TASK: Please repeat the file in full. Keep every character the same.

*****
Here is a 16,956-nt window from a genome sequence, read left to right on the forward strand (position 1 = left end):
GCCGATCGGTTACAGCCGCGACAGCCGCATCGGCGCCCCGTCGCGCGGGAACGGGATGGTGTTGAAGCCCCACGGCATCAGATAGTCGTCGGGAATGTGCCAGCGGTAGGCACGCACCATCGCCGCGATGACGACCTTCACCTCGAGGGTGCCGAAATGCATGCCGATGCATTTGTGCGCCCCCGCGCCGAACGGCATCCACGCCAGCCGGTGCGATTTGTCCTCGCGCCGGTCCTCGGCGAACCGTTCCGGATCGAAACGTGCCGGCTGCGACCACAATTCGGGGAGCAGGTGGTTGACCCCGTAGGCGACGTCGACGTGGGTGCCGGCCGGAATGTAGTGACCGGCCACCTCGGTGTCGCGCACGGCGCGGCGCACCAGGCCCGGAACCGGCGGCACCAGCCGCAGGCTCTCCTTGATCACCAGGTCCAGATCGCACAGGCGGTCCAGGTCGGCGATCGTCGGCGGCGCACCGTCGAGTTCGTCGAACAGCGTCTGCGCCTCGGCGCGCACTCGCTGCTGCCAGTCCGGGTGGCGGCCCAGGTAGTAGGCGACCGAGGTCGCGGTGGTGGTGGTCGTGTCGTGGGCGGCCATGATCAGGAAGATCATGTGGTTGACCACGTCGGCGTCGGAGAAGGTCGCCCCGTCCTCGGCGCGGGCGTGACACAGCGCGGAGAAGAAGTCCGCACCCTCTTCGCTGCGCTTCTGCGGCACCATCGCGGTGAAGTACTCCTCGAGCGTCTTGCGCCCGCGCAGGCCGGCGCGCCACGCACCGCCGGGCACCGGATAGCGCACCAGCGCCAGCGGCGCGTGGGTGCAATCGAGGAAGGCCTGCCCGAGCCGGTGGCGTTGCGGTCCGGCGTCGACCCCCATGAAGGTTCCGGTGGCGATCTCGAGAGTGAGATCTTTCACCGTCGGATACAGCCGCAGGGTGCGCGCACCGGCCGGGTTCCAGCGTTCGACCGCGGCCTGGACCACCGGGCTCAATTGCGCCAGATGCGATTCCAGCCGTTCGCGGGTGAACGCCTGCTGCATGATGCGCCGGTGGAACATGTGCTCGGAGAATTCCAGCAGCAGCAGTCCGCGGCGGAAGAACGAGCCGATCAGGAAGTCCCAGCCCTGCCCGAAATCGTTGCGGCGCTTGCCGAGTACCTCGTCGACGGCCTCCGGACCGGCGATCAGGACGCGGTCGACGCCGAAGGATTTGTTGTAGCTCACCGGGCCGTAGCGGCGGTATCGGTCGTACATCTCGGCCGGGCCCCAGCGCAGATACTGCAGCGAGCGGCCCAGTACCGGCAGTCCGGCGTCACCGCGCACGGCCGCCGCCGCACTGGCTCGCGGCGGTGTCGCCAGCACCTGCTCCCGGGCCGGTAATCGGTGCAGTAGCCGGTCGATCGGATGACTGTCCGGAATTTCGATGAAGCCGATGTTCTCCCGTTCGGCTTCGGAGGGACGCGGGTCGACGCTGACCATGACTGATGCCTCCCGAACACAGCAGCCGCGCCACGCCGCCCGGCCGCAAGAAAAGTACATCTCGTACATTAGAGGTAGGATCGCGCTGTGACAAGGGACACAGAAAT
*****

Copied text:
Here is a 16,956-nt window from a genome sequence, read left to right on the forward strand (position 1 = left end):
GCCGATCGGTTACAGCCGCGACAGCCGCATCGGCGCCCCGTCGCGCGGGAACGGGATGGTGTTGAAGCCCCACGGCATCAGATAGTCGTCGGGAATGTGCCAGCGGTAGGCACGCACCATCGCCGCGATGACGACCTTCACCTCGAGGGTGCCGAAATGCATGCCGATGCATTTGTGCGCCCCCGCGCCGAACGGCATCCACGCCAGCCGGTGCGATTTGTCCTCGCGCCGGTCCTCGGCGAACCGTTCCGGATCGAAACGTGCCGGCTGCGACCACAATTCGGGGAGCAGGTGGTTGACCCCGTAGGCGACGTCGACGTGGGTGCCGGCCGGAATGTAGTGACCGGCCACCTCGGTGTCGCGCACGGCGCGGCGCACCAGGCCCGGAACCGGCGGCACCAGCCGCAGGCTCTCCTTGATCACCAGGTCCAGATCGCACAGGCGGTCCAGGTCGGCGATCGTCGGCGGCGCACCGTCGAGTTCGTCGAACAGCGTCTGCGCCTCGGCGCGCACTCGCTGCTGCCAGTCCGGGTGGCGGCCCAGGTAGTAGGCGACCGAGGTCGCGGTGGTGGTGGTCGTGTCGTGGGCGGCCATGATCAGGAAGATCATGTGGTTGACCACGTCGGCGTCGGAGAAGGTCGCCCCGTCCTCGGCGCGGGCGTGACACAGCGCGGAGAAGAAGTCCGCACCCTCTTCGCTGCGCTTCTGCGGCACCATCGCGGTGAAGTACTCCTCGAGCGTCTTGCGCCCGCGCAGGCCGGCGCGCCACGCACCGCCGGGCACCGGATAGCGCACCAGCGCCAGCGGCGCGTGGGTGCAATCGAGGAAGGCCTGCCCGAGCCGGTGGCGTTGCGGTCCGGCGTCGACCCCCATGAAGGTTCCGGTGGCGATCTCGAGAGTGAGATCTTTCACCGTCGGATACAGCCGCAGGGTGCGCGCACCGGCCGGGTTCCAGCGTTCGACCGCGGCCTGGACCACCGGGCTCAATTGCGCCAGATGCGATTCCAGCCGTTCGCGGGTGAACGCCTGCTGCATGATGCGCCGGTGGAACATGTGCTCGGAGAATTCCAGCAGCAGCAGTCCGCGGCGGAAGAACGAGCCGATCAGGAAGTCCCAGCCCTGCCCGAAATCGTTGCGGCGCTTGCCGAGTACCTCGTCGACGGCCTCCGGACCGGCGATCAGGACGCGGTCGACGCCGAAGGATTTGTTGTAGCTCACCGGGCCGTAGCGGCGGTATCGGTCGTACATCTCGGCCGGGCCCCAGCGCAGATACTGCAGCGAGCGGCCCAGTACCGGCAGTCCGGCGTCACCGCGCACGGCCGCCGCCGCACTGGCTCGCGGCGGTGTCGCCAGCACCTGCTCCCGGGCCGGTAATCGGTGCAGTAGCCGGTCGATCGGATGACTGTCCGGAATTTCGATGAAGCCGATGTTCTCCCGTTCGGCTTCGGAGGGACGCGGGTCGACGCTGACCATGACTGATGCCTCCCGAACACAGCAGCCGCGCCACGCCGCCCGGCCGCAAGAAAAGTACATCTCGTACATTAGAGGTAGGATCGCGCTGTGACAAGGGACACAGAAAT